Relics of Remembrance

Two major events are occurring at the moment in my life… my parents recently returned from a three-week trip to the UK; and since Remembrance Day is coming up, it is Veterans’ Week here in Canada. Are these events unrelated? They certainly seem to be, but actually their simultaneous occurrence could not have been more fortunate.

My parents brought back some souvenirs for me, and I am so glad they know me so well and that their trip was so close to Remembrance Day. No¬†I Love London¬†t-shirts or tacky keychains here… instead, they brought me back some fantastic military artifacts and Poppy Appeal products just in time for this special week of remembrance.

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On my trips to the UK, I’ve commonly seen these simple wooden crosses laid against war memorials and memorial plaques. My remembrance cross, in honour of my great-great uncle William Edward Jones killed at the Somme, stands here in my mum’s living room garden

Unlike in Canada where the only products commonly sold are lapel poppies, the UK’s Poppy Appeal offers a wide range of products. One of the most unique is a large plastic poppy for affixing to a car grille. My brother and I each got one of these poppies; and since we are both dedicated petrolheads with a great love for our cars, there could be no better way to show our respect than with our automobiles.

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These car poppies really stand out and are very beautiful.

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I think it’s very fitting that my car, an ex-police vehicle used to serve and protect, is now showing respect for those who sacrificed in that same mission of service and protection.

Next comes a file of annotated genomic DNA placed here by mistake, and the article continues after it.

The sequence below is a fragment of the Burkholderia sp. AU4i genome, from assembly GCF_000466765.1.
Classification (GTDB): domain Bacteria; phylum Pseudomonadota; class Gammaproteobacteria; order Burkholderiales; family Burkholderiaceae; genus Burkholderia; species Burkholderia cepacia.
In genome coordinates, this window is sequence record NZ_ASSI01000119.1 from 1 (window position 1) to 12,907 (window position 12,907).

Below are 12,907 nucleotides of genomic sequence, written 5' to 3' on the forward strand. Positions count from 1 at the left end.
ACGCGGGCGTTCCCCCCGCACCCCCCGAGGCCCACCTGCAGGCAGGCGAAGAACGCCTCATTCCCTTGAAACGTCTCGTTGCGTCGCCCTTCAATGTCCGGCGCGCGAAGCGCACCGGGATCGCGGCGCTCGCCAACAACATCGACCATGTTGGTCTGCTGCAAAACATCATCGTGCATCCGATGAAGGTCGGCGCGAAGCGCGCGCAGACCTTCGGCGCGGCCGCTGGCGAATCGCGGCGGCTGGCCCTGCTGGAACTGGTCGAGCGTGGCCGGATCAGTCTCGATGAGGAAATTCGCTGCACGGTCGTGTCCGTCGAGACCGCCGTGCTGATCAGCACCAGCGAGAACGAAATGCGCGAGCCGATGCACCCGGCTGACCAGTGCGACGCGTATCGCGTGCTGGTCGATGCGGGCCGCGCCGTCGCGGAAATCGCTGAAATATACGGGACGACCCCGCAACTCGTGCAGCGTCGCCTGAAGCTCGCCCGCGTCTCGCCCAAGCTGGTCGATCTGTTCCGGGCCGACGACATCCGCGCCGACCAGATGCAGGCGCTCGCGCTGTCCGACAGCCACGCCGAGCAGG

I think it’s very important to buy and wear a poppy every year. It’s a simple display of respect which is easily overlooked, but the purchase of poppies funds help for the people who have selflessly helped us, often to their own detriment. And the wearing of poppies demonstrates not only to veterans and serving members, but also to ourselves and our peers that we recognise the contributions made- even in vain- to the security and peace of this country and the world at large. Poppies don’t condone war; they simply acknowledge the sacrifices made by people in terrible circumstances as they attempt to make the world a better place.

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This year I am wearing a Canadian poppy at work, and a British poppy (seen here) in all other situations.

My parents aren’t the only ones who know how much I appreciate military stuff. My church’s former vicar is well aware of my interests, and he recently gave me a bunch of deactivated WWII-era ammunition! There are some .30 cal rounds, two .50 cal rounds, some smaller pistol rounds, and one 20 mm round. 20 mm rounds are often used in aircraft cannons, so this is quite a magnificent artifact to have!

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The weight of these bullets, although their entrails have been removed, is quite something

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My parents also brought back these Royal Marines badges from the UK. My collection grows!

With Remembrance Day quickly approaching, there is certainly a lot that reminds me to remember. These souvenirs from the UK are some of the most special I’ve got, and the timing could not have been better. I am remembering this Veterans’ Week, and I hope that this post inspires you to as well.